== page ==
Forum for Science, Industry and Business

Sponsored by:     3M 
Search our Site:

 

Can micro-scaffolding help stem cells rebuild the brain after stroke

11.04.2008
Inserting tiny scaffolding into the brain could dramatically reduce damage caused by strokes the UK National Stem Cell Network Annual Science Meeting will hear today.

With funding from the Biotechnology and Biological Sciences Research Council (BBSRC) neurobiologists from the Institute of Psychiatry and tissue engineers from The University of Nottingham have joined forces to tackle the challenge of tissue loss as a result of stroke.

Speaking at the conference in Edinburgh, Dr Mike Modo from the Institute of Psychiatry will explain how combining scaffold microparticles with neural stem cells (NSCs) could regenerate lost brain tissue.

Strokes cause temporary loss of blood supply to the brain which results in areas of brain tissue dying — causing loss of bodily functions such as speech and movement. Neural Stem Cells offer exciting possibilities for tissue regeneration, but there are currently major limitations in delivering these cells to the brain. And while NSC transplantation has been proven to improve functional outcomes in rats with stroke damage little reduction in lesion volume has been observed.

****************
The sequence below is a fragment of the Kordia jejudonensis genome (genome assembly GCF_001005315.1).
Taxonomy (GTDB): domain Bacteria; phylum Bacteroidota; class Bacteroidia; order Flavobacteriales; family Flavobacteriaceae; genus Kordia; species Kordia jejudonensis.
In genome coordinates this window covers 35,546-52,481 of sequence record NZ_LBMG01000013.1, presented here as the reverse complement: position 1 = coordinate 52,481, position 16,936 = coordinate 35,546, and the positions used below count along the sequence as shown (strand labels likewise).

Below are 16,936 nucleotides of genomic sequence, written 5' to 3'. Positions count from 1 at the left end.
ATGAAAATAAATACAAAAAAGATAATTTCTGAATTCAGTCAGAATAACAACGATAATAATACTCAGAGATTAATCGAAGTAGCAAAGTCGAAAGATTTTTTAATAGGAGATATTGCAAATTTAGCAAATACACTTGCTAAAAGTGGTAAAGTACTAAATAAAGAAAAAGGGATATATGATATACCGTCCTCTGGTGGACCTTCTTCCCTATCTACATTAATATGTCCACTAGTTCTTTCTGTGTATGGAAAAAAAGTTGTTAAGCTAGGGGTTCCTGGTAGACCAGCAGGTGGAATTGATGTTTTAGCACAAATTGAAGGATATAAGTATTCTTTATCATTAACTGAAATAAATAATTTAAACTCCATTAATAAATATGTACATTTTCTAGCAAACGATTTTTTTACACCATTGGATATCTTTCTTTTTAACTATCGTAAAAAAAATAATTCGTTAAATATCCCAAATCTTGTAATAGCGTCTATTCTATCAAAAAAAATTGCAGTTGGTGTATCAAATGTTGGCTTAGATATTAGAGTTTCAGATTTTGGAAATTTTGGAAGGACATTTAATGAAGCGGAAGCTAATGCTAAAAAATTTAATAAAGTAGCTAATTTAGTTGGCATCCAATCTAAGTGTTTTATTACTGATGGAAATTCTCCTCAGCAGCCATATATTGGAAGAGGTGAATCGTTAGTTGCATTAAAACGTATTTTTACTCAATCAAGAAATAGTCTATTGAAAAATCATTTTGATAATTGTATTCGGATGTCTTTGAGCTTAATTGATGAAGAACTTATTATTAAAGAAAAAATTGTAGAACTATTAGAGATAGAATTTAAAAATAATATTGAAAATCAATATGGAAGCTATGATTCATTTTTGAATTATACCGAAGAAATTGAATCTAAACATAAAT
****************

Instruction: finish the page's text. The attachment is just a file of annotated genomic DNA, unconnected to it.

The research is being carried out by Dr Mike Modo and Professor Jack Price from the Institute of Psychiatry and Professor Kevin Shakesheff from The University of Nottingham.

Their findings are being presented at the UK National Stem Cell Network Inaugural Science Meeting at the Edinburgh Conference Centre on 10 April 2008. The conference is a showcase of the best and latest UK stem cell science across all stem cell disciplines.

Working with rats, Dr Modo and his team are developing cell-scaffold combinations that could be injected into the brain to provide a framework inside the cavities caused by stroke so that the cells are held there until they can work their way to connect with surrounding healthy tissue.

Dr Modo explains: "We propose that using scaffold particles could support NSCs in the cavity to re-form the lost tissue and provide a more complete functional repair. The ultimate aim is to establish if this approach can provide a more efficient and effective repair process in stroke."

Kevin Shakesheff, Director of The University of Nottingham's new £25m Centre for Biomolecular Sciences and Professor of Tissue Engineering in the School of Pharmacy, said: “Within the body our cells function within tightly controlled 3D architectures. Our scaffolds can recreate some of the architectural features and thereby protect the cells and help them to integrate and function."

The team hope their work will pave the way for NSCs to be successfully used in clinical settings to re-develop parts of the brain damaged by stroke and neurodegenerative diseases.

Emma Thorne | alfa
Further information:
http://www.bbsrc.ac.uk
http://www.nottingham.ac.uk

More articles from Health and Medicine:

nachricht Satellites, airport visibility readings shed light on troops' exposure to air pollution
09.12.2016 | Veterans Affairs Research Communications

nachricht Oxygen can wake up dormant bacteria for antibiotic attacks
08.12.2016 | Penn State

All articles from Health and Medicine >>>

The most recent press releases about innovation >>>

Die letzten 5 Focus-News des innovations-reports im Überblick: